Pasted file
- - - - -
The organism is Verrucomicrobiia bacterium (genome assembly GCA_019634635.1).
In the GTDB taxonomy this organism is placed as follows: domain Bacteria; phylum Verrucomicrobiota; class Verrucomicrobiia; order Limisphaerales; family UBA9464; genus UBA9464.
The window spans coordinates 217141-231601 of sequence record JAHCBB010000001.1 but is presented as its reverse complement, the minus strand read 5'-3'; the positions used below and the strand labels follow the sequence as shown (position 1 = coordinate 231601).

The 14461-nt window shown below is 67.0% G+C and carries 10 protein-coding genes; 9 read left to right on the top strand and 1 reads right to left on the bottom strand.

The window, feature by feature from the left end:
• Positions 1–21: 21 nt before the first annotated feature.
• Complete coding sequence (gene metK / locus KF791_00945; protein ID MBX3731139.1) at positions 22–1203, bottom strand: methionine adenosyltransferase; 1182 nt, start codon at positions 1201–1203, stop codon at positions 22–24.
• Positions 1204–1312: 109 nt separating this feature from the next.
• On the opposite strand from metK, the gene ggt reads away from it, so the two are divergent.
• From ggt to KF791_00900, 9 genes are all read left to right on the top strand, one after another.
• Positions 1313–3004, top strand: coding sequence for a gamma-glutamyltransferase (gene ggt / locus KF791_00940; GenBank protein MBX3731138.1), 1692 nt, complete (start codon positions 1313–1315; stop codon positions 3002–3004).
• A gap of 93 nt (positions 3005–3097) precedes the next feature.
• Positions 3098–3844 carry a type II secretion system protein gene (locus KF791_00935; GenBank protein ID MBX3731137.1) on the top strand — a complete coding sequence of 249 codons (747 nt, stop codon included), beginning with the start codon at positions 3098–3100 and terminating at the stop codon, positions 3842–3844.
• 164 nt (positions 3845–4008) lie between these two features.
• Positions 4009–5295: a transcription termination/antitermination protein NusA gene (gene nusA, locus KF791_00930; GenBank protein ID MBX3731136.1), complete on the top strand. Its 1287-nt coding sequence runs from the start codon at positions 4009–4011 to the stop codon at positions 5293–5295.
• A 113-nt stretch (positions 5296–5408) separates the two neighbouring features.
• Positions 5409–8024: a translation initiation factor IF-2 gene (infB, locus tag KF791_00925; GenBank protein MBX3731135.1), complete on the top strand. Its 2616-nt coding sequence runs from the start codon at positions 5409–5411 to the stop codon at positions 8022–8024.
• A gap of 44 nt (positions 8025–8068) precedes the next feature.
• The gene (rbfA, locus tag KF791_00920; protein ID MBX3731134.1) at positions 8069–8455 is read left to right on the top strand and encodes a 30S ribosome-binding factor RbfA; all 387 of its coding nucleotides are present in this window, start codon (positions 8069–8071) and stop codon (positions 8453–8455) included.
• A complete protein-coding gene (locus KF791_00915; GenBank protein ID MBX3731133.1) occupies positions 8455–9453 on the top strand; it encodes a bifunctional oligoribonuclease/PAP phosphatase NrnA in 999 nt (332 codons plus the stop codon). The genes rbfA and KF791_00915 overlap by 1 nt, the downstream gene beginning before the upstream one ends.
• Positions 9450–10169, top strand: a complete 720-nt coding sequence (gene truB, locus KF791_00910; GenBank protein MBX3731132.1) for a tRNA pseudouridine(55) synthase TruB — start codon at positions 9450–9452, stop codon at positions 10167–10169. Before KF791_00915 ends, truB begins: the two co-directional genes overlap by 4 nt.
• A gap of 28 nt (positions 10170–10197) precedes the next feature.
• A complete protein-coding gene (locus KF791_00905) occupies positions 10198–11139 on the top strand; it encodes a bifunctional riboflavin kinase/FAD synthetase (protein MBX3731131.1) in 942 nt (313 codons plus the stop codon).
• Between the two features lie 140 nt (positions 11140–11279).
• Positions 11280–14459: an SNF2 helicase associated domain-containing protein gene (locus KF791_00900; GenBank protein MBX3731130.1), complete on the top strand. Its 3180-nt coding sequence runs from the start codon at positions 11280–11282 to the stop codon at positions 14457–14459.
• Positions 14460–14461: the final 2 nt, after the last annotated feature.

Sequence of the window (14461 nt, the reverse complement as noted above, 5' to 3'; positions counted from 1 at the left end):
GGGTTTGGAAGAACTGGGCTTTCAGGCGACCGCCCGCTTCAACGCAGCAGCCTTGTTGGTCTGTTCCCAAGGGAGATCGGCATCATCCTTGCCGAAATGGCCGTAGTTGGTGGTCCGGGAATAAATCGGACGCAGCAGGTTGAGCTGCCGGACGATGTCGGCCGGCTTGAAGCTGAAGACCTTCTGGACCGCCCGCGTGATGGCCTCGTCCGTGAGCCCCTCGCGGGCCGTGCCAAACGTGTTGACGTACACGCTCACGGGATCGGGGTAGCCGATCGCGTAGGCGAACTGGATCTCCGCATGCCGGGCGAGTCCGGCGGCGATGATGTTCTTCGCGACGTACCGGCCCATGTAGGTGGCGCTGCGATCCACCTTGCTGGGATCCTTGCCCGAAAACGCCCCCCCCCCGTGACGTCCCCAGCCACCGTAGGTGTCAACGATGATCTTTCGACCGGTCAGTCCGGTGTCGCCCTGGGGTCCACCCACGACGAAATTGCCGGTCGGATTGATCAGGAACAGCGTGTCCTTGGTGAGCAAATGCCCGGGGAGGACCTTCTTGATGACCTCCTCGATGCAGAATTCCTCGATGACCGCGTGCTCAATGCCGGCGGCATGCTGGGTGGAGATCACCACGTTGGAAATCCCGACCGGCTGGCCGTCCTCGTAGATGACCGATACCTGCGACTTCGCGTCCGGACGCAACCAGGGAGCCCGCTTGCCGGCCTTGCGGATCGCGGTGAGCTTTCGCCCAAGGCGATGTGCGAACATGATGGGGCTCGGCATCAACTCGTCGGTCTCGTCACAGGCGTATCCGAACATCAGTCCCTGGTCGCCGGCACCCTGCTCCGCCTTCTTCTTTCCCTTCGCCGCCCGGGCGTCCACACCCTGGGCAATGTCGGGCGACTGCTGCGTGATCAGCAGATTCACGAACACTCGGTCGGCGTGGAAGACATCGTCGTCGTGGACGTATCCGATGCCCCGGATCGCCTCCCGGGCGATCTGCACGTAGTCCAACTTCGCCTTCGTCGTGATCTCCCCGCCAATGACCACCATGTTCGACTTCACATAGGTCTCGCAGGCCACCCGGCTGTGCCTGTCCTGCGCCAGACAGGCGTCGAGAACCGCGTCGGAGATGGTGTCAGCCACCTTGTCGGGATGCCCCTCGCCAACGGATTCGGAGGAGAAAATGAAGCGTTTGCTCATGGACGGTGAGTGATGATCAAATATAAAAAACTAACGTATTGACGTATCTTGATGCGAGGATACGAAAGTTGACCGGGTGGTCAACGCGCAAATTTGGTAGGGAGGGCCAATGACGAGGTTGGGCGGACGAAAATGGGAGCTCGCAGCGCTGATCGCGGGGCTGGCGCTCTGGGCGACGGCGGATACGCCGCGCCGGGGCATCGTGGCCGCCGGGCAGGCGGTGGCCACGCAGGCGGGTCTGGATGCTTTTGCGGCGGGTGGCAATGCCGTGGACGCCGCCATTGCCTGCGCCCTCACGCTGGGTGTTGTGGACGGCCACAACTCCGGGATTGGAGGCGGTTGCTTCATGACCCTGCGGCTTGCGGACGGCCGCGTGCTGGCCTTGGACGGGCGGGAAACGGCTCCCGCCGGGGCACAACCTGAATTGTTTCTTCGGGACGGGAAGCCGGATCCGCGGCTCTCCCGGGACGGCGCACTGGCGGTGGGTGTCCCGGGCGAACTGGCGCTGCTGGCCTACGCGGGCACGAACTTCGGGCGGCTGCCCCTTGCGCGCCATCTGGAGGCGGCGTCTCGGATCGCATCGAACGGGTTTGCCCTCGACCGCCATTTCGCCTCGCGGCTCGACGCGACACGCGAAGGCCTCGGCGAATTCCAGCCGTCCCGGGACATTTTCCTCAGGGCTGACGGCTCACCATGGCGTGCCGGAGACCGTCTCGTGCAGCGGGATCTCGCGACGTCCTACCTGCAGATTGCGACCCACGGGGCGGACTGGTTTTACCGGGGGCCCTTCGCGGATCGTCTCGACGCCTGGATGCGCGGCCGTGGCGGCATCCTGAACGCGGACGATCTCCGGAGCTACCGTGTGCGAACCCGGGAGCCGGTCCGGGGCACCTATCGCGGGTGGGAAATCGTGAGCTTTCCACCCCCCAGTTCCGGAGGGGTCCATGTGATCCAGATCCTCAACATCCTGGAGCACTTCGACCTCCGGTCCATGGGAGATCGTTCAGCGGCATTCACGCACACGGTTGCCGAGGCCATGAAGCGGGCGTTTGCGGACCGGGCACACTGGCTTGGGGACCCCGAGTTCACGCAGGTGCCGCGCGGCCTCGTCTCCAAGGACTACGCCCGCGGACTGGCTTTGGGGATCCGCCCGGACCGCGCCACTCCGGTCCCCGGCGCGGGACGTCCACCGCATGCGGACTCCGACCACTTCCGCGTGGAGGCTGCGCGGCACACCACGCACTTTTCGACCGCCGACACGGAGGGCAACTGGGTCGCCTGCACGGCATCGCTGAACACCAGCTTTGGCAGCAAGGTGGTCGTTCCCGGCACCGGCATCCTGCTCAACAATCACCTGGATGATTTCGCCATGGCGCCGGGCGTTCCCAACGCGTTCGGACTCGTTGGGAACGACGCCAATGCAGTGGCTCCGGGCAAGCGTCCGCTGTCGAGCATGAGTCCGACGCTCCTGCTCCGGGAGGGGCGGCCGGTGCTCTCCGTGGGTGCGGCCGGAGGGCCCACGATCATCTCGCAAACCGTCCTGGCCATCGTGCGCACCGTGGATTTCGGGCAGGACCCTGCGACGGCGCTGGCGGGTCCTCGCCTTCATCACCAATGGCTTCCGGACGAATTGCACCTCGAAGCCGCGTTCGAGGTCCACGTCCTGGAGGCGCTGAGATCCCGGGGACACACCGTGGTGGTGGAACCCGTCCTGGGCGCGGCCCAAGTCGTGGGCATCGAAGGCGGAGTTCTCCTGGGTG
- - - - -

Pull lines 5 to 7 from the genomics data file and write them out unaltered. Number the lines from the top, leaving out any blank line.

The window, feature by feature from the left end:
• Positions 1–21: 21 nt before the first annotated feature.
• Complete coding sequence (gene metK / locus KF791_00945; protein ID MBX3731139.1) at positions 22–1203, bottom strand: methionine adenosyltransferase; 1182 nt, start codon at positions 1201–1203, stop codon at positions 22–24.